A new conflict between Apple and Facebook is spotlighting privacy concerns that stem from online advertising.Aug 27, 2020 - Technology
Thousands of firms are scrambling to figure out how to get data over from Europe without exposing themselves to legal risks.Aug 12, 2020 - Technology
An Axios series on what information different companies have on you.Feb 3, 2020 - Technology
Data that might once have gone unnoticed can now be detected, analyzed and logged in real time.Sep 7, 2019 - Technology
A smart city can vacuum up details like your location or daily habits.Jun 29, 2019 - Technology
Our lackadaisical approach to safeguarding data has made a handful of companies extremely powerful.Updated Mar 9, 2019 - Technology
Last week’s stunning indictment of three North Korean hackers laid bare both the advantages and drawbacks of the U.S. government’s evolving strategy of using high-profile prosecutions to publicize hostile nation-state cyber activities.
Why it matters: Criminal charges can help the U.S. establish clear norms in a murky and rapidly changing environment, but they may not deter future bad behavior and could even invite retaliation against U.S. intelligence officials.
The world's biggest tech firms are at each other's throats over how to manage data privacy, an issue that will shape the internet economy for years to come.
Why it matters: Absent any U.S. government intervention, tech companies are introducing rules that favor their own ideals and business models, sometimes at their peers' expense.
A fertility app with more than 100 million customers on Wednesday settled a Federal Trade Commission investigation into allegations that it shared health information with Google, Facebook and other companies without users' consent.
Details: The FTC said Flo promised users of its Flo Period & Ovulation Tracker app that their health information would be kept private, but instead shared data, including whether a user was pregnant, with companies that provided marketing and analytics services.
Last week, the U.S. Department of Justice charged a China-based Zoom executive with disrupting video meetings hosted by users outside China that commemorated the 1989 Tiananmen Square massacre. The complaint reveals the now-terminated employee was sending the private data of some U.S.-based users directly to the Ministry of State Security (MSS), China's main civilian spy agency.
Why it matters: Researchers and U.S. government officials have warned that the Chinese government might require China-based employees of U.S. companies to hand over private company data to Beijing. The DOJ's charges indicate those fears are valid.
Facebook further escalated its long-brewing fight with Apple this week, launching a second round of full-page newspaper ads Thursday charging that new Apple privacy measures will hurt small businesses. At the same time, Facebook is backing developers in a lawsuit against Apple's app store policies.
The big picture: Apple wants to give users the chance to opt out of being tracked by Facebook and other companies that sell ads. Facebook says the move will "change the internet as we know it — for the worse."
Apple on Monday debuted its new privacy "nutrition labels" to all product pages for apps listed in its App Store.
Why it matters: The labels are meant to serve as an easy-to-view summary of how apps collect user data for users to review before they install a new app. Some developers worry that the summaries are too broad and could spook users into thinking they collect more data than they do.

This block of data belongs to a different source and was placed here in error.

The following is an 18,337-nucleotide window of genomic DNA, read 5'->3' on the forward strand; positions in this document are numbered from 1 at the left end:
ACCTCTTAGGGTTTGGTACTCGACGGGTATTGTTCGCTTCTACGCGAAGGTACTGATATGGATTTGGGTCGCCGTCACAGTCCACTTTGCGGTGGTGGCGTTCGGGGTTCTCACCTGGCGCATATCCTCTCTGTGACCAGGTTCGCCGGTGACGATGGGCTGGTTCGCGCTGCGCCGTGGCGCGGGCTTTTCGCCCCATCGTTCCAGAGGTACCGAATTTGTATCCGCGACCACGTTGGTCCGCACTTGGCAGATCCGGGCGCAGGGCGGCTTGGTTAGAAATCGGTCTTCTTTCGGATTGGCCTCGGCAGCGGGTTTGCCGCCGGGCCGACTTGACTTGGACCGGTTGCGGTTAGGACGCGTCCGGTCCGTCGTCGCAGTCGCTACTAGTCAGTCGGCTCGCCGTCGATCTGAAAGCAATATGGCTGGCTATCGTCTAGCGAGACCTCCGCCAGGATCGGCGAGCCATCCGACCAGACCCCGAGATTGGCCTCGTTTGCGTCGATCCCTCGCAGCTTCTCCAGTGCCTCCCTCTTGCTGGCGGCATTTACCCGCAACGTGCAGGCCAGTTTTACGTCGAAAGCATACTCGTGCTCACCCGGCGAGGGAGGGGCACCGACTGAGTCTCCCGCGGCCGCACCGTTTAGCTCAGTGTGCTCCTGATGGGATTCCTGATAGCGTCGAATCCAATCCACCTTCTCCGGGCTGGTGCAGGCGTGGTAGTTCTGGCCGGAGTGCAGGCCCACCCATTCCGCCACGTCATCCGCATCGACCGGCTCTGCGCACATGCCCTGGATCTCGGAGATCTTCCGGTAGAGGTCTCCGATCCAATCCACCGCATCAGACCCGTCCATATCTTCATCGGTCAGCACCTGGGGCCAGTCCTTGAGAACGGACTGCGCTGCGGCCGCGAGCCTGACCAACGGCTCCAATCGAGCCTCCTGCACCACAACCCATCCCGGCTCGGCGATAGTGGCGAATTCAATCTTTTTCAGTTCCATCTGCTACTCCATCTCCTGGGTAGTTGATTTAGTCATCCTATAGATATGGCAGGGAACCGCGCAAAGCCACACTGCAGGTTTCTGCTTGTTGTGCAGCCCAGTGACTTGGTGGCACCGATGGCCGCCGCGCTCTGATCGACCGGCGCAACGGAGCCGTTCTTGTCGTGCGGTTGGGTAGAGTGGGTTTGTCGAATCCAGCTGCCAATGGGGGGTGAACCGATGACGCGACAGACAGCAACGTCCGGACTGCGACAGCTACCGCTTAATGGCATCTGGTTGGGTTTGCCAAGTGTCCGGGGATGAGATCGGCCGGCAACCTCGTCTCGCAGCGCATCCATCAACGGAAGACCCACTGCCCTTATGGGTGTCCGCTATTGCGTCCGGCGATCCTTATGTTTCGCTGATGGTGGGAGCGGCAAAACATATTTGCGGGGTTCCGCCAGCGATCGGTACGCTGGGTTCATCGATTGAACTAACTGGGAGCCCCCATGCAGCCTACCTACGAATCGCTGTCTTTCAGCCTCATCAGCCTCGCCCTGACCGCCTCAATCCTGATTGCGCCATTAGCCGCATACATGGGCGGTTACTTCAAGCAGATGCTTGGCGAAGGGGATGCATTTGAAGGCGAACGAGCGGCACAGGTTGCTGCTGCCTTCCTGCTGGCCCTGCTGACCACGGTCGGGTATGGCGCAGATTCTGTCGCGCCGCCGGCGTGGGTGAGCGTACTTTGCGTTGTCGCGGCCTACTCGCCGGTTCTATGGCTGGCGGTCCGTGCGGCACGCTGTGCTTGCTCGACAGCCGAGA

Facebook's global messaging service WhatsApp is protesting Apple's requirement that app owners submit information about the user data they collect for use in new privacy labels coming to Apple's app store.
The state of play: WhatsApp says that the provision is anti-competitive because Apple's own encrypted messaging service, Messages, is preinstalled on iPhones and doesn't need to be downloaded from Apple's app store, where the privacy labels are now required.
President Trump, in announcing the latest in a line of post-election firings, embraced unsubstantiated claims of election hacking over one of his own top cybersecurity officials.
Why it matters: This is only the latest example of an ongoing attempt to purge officials deemed insufficiently loyal to the president. But the potential decapitation of cyber leadership at the Department of Homeland Security could also create expertise gaps during the presidential transition period, making the country less secure.
U.S. Special Operations Command (SOCOM) is quietly purchasing access to vast troves of real-time location and user data from commercial apps that focus on everything from dating services for Muslims to weather reports, according to a new Vice investigation.
Why it matters: Though legal, the purchase of these data tracking services by the U.S. military raises serious civil liberties and privacy questions — as well as questions about just how the military is employing this data.
The Swiss intelligence service has known since at least 1993 that Switzerland-based encryption device maker Crypto AG was actually a front for the CIA and its German counterpart, according to a new report released by the Swiss Parliament, but Swiss leaders were in the dark until last year.
Why it matters: Switzerland’s intra-governmental information gap is unlikely to be welcome news in Europe, which already looks warily upon the U.S.’ expansive surveillance practices. Still, Crypto AG provided information of incalculable value to U.S. policymakers over many decades.